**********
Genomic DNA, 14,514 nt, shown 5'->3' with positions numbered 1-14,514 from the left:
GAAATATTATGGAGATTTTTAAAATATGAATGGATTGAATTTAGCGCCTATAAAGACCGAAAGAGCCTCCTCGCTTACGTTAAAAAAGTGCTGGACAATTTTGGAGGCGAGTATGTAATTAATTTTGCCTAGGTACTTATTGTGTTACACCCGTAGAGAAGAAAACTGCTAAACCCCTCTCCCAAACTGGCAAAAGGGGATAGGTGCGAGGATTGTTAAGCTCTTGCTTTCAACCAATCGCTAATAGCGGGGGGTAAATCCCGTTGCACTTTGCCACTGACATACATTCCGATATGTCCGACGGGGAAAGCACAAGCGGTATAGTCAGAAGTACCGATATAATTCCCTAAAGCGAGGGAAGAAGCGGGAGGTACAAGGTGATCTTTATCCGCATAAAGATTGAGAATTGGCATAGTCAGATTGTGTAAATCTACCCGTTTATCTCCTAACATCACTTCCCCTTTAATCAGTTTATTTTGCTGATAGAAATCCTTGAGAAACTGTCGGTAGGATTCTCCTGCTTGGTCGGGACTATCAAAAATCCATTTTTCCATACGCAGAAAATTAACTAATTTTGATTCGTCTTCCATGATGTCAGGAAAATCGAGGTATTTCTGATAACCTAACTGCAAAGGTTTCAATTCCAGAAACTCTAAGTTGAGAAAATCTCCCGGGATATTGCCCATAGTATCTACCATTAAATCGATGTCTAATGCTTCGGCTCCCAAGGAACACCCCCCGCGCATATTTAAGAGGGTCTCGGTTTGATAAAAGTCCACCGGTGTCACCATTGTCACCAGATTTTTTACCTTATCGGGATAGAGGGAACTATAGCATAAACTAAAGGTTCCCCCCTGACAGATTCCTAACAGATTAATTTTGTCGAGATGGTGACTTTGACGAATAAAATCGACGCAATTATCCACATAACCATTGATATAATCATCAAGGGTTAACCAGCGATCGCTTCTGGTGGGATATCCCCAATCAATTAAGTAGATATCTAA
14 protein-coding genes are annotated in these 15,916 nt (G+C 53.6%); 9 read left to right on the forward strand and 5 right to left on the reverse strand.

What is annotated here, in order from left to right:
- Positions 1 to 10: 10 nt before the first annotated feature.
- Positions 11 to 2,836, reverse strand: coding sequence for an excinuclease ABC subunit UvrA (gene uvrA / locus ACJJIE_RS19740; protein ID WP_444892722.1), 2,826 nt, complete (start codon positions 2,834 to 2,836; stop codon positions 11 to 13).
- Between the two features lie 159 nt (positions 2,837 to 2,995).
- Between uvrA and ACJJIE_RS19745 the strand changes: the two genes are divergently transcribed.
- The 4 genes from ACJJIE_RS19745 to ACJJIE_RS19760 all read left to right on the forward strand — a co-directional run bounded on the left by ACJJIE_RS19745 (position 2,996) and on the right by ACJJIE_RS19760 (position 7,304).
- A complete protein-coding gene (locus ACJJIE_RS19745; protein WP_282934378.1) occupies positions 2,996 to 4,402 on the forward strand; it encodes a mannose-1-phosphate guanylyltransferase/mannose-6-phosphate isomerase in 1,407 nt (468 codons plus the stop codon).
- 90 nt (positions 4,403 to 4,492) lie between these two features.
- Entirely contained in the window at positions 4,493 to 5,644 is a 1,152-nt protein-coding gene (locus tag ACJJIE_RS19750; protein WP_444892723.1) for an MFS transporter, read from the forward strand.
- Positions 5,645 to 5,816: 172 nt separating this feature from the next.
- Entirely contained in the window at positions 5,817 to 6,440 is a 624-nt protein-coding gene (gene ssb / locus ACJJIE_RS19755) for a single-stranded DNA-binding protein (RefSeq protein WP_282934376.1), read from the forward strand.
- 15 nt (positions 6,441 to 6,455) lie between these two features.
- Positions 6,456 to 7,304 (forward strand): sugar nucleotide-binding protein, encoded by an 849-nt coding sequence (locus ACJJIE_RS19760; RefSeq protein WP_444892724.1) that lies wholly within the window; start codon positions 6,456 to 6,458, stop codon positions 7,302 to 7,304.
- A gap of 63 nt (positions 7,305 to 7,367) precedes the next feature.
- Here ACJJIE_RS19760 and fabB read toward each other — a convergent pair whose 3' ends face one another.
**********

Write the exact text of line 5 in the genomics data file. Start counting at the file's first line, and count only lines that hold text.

- Positions 1 to 10: 10 nt before the first annotated feature.